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Canadian Doctor Says Medical Marijuana Is Safer than Other Medicines He Prescribes

A prescription bottle full of bud is prescribed by a Canadian doctor who believes that cannabis cures more than any opioid can.


Canadian Doctor Says Medical Marijuana Is Safer than Other Medicines He Prescribes

Although some doctors remain uncertain about how to properly treat patients with medical marijuana, others are taking an inspired interest in developing alternative programs for people suffering from a variety of ailments simply because they believe weed is a safer alternative to pharmaceutical drugs.

Canadian physician, Dr. Michael Hart, who has been recommending medical marijuana to his patients since the new federal program was launched earlier this year, says he prefers his patients use medical marijuana rather than powerful painkillers, like OxyContin.

“Opioids kill more people per year than all illegal drugs combined. Marijuana has never killed anybody,” he recently told The London Free Press.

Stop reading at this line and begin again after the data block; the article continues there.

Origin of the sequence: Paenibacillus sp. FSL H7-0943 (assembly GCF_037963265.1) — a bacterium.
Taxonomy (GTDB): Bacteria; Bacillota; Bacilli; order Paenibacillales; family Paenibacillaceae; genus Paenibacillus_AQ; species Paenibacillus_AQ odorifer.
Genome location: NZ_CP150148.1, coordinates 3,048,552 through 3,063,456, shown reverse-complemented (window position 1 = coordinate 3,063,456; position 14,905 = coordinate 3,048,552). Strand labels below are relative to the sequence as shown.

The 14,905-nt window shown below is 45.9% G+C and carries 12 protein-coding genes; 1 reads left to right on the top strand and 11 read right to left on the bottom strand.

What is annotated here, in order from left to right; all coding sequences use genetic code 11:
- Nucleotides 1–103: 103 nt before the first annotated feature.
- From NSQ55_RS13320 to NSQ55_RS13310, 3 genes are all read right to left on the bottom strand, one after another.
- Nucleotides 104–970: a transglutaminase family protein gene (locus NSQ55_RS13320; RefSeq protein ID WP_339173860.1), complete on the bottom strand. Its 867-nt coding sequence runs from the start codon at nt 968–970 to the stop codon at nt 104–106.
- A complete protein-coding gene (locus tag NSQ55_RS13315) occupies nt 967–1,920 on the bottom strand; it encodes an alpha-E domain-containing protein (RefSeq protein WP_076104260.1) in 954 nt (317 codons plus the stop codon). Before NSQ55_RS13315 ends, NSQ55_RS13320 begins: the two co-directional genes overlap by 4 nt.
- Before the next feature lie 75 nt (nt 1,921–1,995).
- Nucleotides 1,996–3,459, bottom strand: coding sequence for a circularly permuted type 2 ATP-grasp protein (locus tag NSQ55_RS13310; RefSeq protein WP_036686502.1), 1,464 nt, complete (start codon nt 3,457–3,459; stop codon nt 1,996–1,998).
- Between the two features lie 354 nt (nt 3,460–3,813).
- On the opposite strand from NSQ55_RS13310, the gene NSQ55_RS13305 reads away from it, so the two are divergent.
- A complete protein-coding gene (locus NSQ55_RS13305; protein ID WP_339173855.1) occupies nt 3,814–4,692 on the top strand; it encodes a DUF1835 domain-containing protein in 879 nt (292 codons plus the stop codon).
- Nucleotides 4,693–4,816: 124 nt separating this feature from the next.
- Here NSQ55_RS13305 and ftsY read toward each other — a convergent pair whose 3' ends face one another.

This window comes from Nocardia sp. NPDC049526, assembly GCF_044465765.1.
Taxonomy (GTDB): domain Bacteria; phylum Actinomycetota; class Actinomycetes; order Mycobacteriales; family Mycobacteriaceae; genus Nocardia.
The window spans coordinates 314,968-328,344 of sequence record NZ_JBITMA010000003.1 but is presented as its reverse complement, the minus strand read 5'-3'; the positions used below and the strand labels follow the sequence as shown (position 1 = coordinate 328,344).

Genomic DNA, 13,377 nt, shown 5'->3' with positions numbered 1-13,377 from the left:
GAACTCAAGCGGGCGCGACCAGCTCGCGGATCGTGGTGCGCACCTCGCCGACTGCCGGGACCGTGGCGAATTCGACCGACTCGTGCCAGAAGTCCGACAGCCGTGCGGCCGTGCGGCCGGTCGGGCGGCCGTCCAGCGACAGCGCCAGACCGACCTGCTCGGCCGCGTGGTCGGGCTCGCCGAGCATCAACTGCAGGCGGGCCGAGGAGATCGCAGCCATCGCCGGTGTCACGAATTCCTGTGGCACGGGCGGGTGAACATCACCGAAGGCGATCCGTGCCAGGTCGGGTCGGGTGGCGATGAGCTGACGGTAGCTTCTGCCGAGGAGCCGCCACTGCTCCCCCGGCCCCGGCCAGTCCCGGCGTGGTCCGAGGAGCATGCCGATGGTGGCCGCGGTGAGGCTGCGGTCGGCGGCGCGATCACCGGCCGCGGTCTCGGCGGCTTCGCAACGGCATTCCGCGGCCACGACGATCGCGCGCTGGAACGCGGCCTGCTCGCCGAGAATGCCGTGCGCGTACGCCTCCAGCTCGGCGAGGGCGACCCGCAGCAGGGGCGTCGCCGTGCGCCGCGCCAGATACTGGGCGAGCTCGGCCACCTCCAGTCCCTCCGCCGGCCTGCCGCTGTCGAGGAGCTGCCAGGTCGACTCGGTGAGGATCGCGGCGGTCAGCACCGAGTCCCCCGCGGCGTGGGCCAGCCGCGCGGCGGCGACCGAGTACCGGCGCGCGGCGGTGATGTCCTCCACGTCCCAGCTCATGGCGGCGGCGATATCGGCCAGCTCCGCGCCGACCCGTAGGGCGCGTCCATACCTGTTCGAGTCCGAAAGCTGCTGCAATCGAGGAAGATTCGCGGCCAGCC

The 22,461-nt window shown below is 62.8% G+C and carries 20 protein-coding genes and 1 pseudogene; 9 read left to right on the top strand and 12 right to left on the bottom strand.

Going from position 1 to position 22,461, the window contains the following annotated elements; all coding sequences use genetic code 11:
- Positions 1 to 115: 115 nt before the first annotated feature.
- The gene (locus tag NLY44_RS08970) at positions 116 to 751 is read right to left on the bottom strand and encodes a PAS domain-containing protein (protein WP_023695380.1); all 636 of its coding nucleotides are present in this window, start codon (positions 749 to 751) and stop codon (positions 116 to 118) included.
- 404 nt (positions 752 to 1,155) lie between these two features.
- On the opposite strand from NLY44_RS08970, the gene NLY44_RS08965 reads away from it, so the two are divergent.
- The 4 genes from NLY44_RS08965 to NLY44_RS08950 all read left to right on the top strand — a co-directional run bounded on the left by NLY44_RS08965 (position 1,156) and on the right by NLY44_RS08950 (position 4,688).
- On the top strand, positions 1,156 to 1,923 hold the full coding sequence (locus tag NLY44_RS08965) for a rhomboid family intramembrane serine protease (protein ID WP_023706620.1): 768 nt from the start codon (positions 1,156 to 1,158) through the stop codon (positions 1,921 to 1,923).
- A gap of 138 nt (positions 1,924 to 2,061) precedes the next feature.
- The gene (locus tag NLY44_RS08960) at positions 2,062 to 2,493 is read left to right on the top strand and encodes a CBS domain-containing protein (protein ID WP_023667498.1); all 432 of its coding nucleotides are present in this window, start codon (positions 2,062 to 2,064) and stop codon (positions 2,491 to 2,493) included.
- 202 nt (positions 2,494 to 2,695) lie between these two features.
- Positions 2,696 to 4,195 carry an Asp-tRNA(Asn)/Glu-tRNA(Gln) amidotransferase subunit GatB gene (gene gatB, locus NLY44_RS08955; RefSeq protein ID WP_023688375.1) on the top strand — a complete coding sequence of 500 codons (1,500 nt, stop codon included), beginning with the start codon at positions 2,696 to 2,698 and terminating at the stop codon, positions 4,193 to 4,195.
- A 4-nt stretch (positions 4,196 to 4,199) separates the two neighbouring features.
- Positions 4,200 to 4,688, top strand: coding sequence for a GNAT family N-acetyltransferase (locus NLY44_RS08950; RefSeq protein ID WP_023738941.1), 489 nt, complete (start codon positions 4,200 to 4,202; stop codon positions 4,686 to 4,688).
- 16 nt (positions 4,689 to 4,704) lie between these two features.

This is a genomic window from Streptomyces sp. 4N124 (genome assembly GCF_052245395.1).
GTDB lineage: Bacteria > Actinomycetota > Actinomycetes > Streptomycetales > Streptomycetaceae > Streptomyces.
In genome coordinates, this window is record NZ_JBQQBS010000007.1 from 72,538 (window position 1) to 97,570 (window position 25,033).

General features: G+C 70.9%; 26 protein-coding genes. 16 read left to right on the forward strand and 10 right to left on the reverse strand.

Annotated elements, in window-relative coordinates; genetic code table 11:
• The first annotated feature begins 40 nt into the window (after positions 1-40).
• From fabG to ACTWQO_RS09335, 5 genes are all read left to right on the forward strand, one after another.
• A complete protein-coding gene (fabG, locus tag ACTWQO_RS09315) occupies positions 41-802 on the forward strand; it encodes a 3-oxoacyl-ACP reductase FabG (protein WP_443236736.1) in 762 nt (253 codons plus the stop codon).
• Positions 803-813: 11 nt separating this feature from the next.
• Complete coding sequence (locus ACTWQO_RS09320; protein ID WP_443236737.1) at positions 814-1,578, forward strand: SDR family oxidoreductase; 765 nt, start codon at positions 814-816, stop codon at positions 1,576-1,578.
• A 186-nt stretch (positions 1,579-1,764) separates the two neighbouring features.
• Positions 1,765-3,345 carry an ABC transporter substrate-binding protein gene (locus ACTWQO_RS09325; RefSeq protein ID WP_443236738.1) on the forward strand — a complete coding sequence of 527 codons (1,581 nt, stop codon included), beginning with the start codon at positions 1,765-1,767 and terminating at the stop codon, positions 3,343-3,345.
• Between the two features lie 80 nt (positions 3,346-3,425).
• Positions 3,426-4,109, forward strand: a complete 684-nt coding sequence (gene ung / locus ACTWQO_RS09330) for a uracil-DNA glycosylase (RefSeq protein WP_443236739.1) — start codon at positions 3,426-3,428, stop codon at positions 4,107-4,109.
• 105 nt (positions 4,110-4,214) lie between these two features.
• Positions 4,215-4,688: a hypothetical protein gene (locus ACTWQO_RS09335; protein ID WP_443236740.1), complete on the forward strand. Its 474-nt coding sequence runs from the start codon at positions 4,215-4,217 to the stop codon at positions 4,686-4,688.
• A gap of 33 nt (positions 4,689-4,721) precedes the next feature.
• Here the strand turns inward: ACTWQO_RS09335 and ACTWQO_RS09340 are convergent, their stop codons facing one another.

Yet, despite the fact the Canadian government now permits physicians to write patients medical marijuana recommendations, several physicians organizations, including the Canadian Medical Association and the Royal College of Physicians and Surgeons of Canada, have urged members not to prescribe marijuana due to the uncertainty over its risks and benefits.

Dr. Hart believes the overall sentiment towards marijuana as medicine has less to do with the medical community’s perception of the substance and more to do with the confusion surrounding how to use it effectively.

“I don’t think a lot of physicians are actually against medicinal marijuana,” he said. “Most are just unsure of how to prescribe it.”

However, Dr. Louis Hugo Francescutti, president of the Canadian Medical Association, believes the skepticism regarding medical marijuana is due to an overall lack of research.

“What we need is this drug to be tested just as vigorously as any other new drug that comes out on the market and for the federal government to step up to the plate and provide the funding to do those studies,” he told Hospital News. “If the evidence is there, then I don’t think the profession would have any problems getting behind it. Doctors are not very keen to prescribe with a blindfold on.”

Hart says even without clinical data, he is convinced that recommending medical marijuana as an alternative to painkillers is better for his patients. It is for this reason that he dedicates one day per week assisting new and existing patients with cannabis care options. “I feel comfortable prescribing it because it’s safer than just about every other medicine I prescribe,” he added.

What do you think? Should doctors recommend medical marijuana?

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